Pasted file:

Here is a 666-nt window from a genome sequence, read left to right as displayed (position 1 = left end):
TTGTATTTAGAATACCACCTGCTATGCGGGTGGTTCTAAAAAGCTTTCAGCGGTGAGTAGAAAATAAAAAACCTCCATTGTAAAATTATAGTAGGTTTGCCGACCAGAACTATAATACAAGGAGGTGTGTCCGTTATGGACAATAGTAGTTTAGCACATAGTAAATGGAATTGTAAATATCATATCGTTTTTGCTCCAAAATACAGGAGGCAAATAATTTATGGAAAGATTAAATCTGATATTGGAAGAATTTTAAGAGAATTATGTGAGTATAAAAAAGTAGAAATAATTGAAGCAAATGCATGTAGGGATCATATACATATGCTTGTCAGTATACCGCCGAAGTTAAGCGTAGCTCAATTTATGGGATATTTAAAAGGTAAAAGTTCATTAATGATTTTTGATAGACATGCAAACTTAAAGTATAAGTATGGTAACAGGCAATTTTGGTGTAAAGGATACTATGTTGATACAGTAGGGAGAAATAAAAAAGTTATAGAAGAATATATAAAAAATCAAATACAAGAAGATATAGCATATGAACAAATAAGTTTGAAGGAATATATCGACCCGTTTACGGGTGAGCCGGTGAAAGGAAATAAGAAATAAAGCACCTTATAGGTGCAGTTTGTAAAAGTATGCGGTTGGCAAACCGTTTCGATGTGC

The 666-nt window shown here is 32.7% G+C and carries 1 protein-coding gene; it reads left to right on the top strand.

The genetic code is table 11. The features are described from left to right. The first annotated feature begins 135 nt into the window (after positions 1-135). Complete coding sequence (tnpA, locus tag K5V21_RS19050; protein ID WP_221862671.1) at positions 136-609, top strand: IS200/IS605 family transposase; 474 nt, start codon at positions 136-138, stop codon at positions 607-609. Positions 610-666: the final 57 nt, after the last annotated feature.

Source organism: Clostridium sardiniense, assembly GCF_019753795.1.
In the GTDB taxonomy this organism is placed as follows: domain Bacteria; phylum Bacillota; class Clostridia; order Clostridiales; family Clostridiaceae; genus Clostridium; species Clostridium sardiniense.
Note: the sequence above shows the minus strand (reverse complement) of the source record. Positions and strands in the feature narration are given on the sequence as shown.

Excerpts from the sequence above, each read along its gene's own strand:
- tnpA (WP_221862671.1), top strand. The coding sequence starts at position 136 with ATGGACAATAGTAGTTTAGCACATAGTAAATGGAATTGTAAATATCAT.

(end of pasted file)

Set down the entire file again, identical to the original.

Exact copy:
Here is a 666-nt window from a genome sequence, read left to right as displayed (position 1 = left end):
TTGTATTTAGAATACCACCTGCTATGCGGGTGGTTCTAAAAAGCTTTCAGCGGTGAGTAGAAAATAAAAAACCTCCATTGTAAAATTATAGTAGGTTTGCCGACCAGAACTATAATACAAGGAGGTGTGTCCGTTATGGACAATAGTAGTTTAGCACATAGTAAATGGAATTGTAAATATCATATCGTTTTTGCTCCAAAATACAGGAGGCAAATAATTTATGGAAAGATTAAATCTGATATTGGAAGAATTTTAAGAGAATTATGTGAGTATAAAAAAGTAGAAATAATTGAAGCAAATGCATGTAGGGATCATATACATATGCTTGTCAGTATACCGCCGAAGTTAAGCGTAGCTCAATTTATGGGATATTTAAAAGGTAAAAGTTCATTAATGATTTTTGATAGACATGCAAACTTAAAGTATAAGTATGGTAACAGGCAATTTTGGTGTAAAGGATACTATGTTGATACAGTAGGGAGAAATAAAAAAGTTATAGAAGAATATATAAAAAATCAAATACAAGAAGATATAGCATATGAACAAATAAGTTTGAAGGAATATATCGACCCGTTTACGGGTGAGCCGGTGAAAGGAAATAAGAAATAAAGCACCTTATAGGTGCAGTTTGTAAAAGTATGCGGTTGGCAAACCGTTTCGATGTGC

The 666-nt window shown here is 32.7% G+C and carries 1 protein-coding gene; it reads left to right on the top strand.

The genetic code is table 11. The features are described from left to right. The first annotated feature begins 135 nt into the window (after positions 1-135). Complete coding sequence (tnpA, locus tag K5V21_RS19050; protein ID WP_221862671.1) at positions 136-609, top strand: IS200/IS605 family transposase; 474 nt, start codon at positions 136-138, stop codon at positions 607-609. Positions 610-666: the final 57 nt, after the last annotated feature.

Source organism: Clostridium sardiniense, assembly GCF_019753795.1.
In the GTDB taxonomy this organism is placed as follows: domain Bacteria; phylum Bacillota; class Clostridia; order Clostridiales; family Clostridiaceae; genus Clostridium; species Clostridium sardiniense.
Note: the sequence above shows the minus strand (reverse complement) of the source record. Positions and strands in the feature narration are given on the sequence as shown.

Excerpts from the sequence above, each read along its gene's own strand:
- tnpA (WP_221862671.1), top strand. The coding sequence starts at position 136 with ATGGACAATAGTAGTTTAGCACATAGTAAATGGAATTGTAAATATCAT.